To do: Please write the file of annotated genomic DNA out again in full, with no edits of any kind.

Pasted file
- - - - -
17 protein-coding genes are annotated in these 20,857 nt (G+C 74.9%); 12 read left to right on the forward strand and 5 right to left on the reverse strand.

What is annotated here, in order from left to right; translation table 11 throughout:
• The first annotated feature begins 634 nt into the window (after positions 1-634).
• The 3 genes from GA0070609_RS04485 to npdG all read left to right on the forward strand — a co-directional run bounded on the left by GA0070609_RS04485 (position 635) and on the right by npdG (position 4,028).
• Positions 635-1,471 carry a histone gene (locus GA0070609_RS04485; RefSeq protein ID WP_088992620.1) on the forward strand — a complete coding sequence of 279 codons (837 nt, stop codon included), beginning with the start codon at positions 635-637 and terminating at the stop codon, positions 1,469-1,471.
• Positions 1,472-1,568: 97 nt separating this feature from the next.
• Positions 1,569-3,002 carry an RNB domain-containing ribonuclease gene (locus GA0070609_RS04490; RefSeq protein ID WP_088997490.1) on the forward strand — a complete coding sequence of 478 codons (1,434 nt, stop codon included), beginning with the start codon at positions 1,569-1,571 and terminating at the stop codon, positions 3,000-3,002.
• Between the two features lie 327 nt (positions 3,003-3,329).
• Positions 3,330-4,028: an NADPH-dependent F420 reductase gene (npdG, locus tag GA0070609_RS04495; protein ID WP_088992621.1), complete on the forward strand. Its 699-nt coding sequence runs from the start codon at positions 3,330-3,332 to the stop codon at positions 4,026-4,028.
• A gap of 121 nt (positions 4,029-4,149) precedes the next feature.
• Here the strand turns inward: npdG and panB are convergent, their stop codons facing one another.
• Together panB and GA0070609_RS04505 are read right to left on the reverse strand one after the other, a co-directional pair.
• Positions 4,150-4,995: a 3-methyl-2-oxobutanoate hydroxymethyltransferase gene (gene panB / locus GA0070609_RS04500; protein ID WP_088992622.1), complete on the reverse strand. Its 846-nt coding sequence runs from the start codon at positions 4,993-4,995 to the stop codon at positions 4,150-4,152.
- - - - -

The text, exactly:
17 protein-coding genes are annotated in these 20,857 nt (G+C 74.9%); 12 read left to right on the forward strand and 5 right to left on the reverse strand.

What is annotated here, in order from left to right; translation table 11 throughout:
• The first annotated feature begins 634 nt into the window (after positions 1-634).
• The 3 genes from GA0070609_RS04485 to npdG all read left to right on the forward strand — a co-directional run bounded on the left by GA0070609_RS04485 (position 635) and on the right by npdG (position 4,028).
• Positions 635-1,471 carry a histone gene (locus GA0070609_RS04485; RefSeq protein ID WP_088992620.1) on the forward strand — a complete coding sequence of 279 codons (837 nt, stop codon included), beginning with the start codon at positions 635-637 and terminating at the stop codon, positions 1,469-1,471.
• Positions 1,472-1,568: 97 nt separating this feature from the next.
• Positions 1,569-3,002 carry an RNB domain-containing ribonuclease gene (locus GA0070609_RS04490; RefSeq protein ID WP_088997490.1) on the forward strand — a complete coding sequence of 478 codons (1,434 nt, stop codon included), beginning with the start codon at positions 1,569-1,571 and terminating at the stop codon, positions 3,000-3,002.
• Between the two features lie 327 nt (positions 3,003-3,329).
• Positions 3,330-4,028: an NADPH-dependent F420 reductase gene (npdG, locus tag GA0070609_RS04495; protein ID WP_088992621.1), complete on the forward strand. Its 699-nt coding sequence runs from the start codon at positions 3,330-3,332 to the stop codon at positions 4,026-4,028.
• A gap of 121 nt (positions 4,029-4,149) precedes the next feature.
• Here the strand turns inward: npdG and panB are convergent, their stop codons facing one another.
• Together panB and GA0070609_RS04505 are read right to left on the reverse strand one after the other, a co-directional pair.
• Positions 4,150-4,995: a 3-methyl-2-oxobutanoate hydroxymethyltransferase gene (gene panB / locus GA0070609_RS04500; protein ID WP_088992622.1), complete on the reverse strand. Its 846-nt coding sequence runs from the start codon at positions 4,993-4,995 to the stop codon at positions 4,150-4,152.